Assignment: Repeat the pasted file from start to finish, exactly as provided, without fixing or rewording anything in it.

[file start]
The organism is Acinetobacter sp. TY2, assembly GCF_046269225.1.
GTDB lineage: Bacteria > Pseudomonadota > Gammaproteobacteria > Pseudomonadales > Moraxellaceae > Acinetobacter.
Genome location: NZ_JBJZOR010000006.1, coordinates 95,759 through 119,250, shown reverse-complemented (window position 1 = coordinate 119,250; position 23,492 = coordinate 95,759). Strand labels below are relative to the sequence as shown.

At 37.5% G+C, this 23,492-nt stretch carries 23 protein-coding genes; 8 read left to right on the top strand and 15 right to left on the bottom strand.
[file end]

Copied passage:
The organism is Acinetobacter sp. TY2, assembly GCF_046269225.1.
GTDB lineage: Bacteria > Pseudomonadota > Gammaproteobacteria > Pseudomonadales > Moraxellaceae > Acinetobacter.
Genome location: NZ_JBJZOR010000006.1, coordinates 95,759 through 119,250, shown reverse-complemented (window position 1 = coordinate 119,250; position 23,492 = coordinate 95,759). Strand labels below are relative to the sequence as shown.

At 37.5% G+C, this 23,492-nt stretch carries 23 protein-coding genes; 8 read left to right on the top strand and 15 right to left on the bottom strand.